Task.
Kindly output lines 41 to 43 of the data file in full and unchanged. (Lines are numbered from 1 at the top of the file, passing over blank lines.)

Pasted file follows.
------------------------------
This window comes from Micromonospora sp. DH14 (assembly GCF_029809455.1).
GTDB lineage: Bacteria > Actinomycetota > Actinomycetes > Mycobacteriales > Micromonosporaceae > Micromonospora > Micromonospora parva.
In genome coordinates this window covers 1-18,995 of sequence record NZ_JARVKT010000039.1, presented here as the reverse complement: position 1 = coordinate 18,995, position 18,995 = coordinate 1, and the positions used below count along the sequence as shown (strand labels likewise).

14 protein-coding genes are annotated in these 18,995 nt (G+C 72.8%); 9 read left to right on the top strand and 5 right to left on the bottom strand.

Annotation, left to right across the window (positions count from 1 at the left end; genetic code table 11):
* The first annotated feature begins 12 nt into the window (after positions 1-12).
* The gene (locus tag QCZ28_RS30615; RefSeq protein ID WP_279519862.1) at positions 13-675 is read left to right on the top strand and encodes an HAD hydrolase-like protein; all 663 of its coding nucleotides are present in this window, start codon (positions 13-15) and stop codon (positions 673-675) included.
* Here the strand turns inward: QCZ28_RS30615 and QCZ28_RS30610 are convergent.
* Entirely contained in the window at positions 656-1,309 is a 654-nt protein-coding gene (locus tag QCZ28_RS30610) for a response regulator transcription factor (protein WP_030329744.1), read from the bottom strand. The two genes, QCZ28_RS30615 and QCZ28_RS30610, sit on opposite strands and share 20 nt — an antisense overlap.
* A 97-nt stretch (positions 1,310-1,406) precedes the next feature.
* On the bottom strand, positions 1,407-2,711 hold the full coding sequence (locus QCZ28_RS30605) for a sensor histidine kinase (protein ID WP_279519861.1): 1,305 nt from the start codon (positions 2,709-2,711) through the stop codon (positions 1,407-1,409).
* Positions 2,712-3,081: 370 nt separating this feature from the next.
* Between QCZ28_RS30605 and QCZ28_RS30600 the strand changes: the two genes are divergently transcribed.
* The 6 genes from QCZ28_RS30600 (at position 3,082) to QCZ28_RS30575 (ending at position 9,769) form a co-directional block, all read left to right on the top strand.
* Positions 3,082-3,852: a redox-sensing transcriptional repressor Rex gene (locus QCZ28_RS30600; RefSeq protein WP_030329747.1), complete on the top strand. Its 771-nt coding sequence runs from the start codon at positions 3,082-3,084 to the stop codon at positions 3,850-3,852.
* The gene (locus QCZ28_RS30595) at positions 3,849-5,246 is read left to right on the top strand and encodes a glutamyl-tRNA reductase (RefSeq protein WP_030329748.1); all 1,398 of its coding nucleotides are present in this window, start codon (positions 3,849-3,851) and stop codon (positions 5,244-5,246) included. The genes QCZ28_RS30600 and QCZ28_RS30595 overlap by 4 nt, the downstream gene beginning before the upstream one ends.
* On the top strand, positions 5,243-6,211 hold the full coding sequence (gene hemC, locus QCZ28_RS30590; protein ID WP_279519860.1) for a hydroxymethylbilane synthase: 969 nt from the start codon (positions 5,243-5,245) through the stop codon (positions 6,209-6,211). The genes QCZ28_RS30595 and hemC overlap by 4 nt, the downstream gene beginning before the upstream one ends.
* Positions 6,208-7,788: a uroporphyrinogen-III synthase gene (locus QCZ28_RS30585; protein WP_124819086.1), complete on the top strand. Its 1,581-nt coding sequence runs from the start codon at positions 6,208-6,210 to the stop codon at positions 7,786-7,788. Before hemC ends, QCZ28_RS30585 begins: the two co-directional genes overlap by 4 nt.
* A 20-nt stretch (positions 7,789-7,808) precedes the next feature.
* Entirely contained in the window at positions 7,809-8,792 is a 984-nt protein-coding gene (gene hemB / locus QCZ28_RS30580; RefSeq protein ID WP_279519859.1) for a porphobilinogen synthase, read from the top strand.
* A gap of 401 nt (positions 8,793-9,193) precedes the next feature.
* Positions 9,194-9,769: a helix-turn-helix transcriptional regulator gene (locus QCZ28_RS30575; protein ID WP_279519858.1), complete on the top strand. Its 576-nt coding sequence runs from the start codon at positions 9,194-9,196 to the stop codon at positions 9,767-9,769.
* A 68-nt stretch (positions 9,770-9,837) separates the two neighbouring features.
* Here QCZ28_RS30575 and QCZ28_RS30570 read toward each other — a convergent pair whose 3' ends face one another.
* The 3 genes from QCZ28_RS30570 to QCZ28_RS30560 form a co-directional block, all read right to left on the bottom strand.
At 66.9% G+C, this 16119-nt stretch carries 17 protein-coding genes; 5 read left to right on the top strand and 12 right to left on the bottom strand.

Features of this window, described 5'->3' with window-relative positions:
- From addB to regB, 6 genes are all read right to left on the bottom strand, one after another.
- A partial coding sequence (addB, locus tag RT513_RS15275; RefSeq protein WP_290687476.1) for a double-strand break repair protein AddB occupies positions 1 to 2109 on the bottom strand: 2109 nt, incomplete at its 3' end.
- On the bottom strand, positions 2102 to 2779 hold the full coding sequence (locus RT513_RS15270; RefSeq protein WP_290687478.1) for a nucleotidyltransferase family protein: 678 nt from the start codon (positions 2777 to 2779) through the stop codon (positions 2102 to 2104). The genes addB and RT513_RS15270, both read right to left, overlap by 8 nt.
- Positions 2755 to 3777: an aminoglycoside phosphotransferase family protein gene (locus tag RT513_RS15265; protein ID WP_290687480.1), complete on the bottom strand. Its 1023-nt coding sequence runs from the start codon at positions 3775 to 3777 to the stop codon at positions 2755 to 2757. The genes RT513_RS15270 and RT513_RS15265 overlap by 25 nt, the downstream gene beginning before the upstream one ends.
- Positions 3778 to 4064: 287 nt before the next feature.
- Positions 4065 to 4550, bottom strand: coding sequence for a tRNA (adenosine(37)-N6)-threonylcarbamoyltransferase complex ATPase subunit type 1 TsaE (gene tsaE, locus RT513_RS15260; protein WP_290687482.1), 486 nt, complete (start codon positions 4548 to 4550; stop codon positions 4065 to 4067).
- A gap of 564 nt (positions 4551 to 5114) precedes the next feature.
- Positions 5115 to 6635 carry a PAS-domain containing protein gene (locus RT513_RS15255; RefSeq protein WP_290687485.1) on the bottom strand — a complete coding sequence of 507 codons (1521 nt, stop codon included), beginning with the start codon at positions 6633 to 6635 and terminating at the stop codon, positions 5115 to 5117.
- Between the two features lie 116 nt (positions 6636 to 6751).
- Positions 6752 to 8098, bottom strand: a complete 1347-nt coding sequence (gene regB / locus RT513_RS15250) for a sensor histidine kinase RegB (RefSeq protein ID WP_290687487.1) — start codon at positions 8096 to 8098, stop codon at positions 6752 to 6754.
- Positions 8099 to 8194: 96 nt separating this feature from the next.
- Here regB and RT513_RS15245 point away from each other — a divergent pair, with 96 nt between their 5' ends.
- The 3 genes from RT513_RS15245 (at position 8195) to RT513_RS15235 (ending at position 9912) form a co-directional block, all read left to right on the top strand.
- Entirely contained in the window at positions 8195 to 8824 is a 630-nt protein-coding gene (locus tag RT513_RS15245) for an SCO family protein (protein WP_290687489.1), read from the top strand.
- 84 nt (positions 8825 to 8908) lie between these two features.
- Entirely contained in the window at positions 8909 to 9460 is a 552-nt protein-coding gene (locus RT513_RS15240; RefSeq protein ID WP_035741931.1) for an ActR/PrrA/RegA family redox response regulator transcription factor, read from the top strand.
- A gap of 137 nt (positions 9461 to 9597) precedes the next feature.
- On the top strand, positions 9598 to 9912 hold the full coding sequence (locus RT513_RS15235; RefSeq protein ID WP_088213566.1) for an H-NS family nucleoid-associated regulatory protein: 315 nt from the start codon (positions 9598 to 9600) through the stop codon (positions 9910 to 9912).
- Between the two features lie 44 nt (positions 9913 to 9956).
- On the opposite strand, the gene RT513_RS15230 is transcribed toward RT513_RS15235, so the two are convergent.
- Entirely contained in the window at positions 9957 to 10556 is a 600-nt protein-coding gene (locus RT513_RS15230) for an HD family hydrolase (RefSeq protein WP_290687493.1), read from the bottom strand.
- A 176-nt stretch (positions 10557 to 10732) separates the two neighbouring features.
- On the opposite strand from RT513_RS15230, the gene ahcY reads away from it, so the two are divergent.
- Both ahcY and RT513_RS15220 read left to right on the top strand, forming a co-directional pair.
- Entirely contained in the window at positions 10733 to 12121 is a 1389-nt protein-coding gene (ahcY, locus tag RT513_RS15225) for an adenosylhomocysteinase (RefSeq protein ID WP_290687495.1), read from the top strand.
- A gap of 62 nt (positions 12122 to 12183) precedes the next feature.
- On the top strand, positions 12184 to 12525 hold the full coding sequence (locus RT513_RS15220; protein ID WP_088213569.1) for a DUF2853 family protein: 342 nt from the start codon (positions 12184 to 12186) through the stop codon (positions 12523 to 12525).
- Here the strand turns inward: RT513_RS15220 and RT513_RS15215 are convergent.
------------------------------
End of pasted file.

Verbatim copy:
- Entirely contained in the window at positions 8195 to 8824 is a 630-nt protein-coding gene (locus tag RT513_RS15245) for an SCO family protein (protein WP_290687489.1), read from the top strand.
- 84 nt (positions 8825 to 8908) lie between these two features.
- Entirely contained in the window at positions 8909 to 9460 is a 552-nt protein-coding gene (locus RT513_RS15240; RefSeq protein ID WP_035741931.1) for an ActR/PrrA/RegA family redox response regulator transcription factor, read from the top strand.